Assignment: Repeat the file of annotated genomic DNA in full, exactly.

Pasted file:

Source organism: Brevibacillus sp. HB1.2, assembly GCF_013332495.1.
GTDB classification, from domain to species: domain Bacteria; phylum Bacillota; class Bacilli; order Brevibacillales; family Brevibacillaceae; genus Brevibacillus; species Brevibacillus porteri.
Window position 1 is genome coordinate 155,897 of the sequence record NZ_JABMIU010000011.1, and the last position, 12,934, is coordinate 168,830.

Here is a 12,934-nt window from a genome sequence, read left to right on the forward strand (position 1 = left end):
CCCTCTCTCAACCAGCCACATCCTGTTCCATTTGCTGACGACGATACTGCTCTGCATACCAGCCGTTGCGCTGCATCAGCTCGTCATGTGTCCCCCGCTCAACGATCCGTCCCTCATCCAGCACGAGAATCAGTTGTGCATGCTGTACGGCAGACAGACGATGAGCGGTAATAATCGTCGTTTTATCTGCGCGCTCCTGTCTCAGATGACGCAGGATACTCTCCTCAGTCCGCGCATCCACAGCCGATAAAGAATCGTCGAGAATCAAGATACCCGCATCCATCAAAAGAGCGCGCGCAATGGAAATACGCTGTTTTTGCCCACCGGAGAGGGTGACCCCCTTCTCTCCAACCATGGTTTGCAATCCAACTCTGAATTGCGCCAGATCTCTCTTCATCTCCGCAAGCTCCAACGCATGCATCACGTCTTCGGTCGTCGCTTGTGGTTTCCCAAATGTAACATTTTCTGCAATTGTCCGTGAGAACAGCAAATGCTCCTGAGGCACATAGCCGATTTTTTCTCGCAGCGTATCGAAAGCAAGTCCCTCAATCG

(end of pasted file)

Source organism: Brevibacillus sp. HB1.2, assembly GCF_013332495.1.
GTDB classification, from domain to species: domain Bacteria; phylum Bacillota; class Bacilli; order Brevibacillales; family Brevibacillaceae; genus Brevibacillus; species Brevibacillus porteri.
Window position 1 is genome coordinate 155,897 of the sequence record NZ_JABMIU010000011.1, and the last position, 12,934, is coordinate 168,830.

Here is a 12,934-nt window from a genome sequence, read left to right on the forward strand (position 1 = left end):
CCCTCTCTCAACCAGCCACATCCTGTTCCATTTGCTGACGACGATACTGCTCTGCATACCAGCCGTTGCGCTGCATCAGCTCGTCATGTGTCCCCCGCTCAACGATCCGTCCCTCATCCAGCACGAGAATCAGTTGTGCATGCTGTACGGCAGACAGACGATGAGCGGTAATAATCGTCGTTTTATCTGCGCGCTCCTGTCTCAGATGACGCAGGATACTCTCCTCAGTCCGCGCATCCACAGCCGATAAAGAATCGTCGAGAATCAAGATACCCGCATCCATCAAAAGAGCGCGCGCAATGGAAATACGCTGTTTTTGCCCACCGGAGAGGGTGACCCCCTTCTCTCCAACCATGGTTTGCAATCCAACTCTGAATTGCGCCAGATCTCTCTTCATCTCCGCAAGCTCCAACGCATGCATCACGTCTTCGGTCGTCGCTTGTGGTTTCCCAAATGTAACATTTTCTGCAATTGTCCGTGAGAACAGCAAATGCTCCTGAGGCACATAGCCGATTTTTTCTCGCAGCGTATCGAAAGCAAGTCCCTCAATCG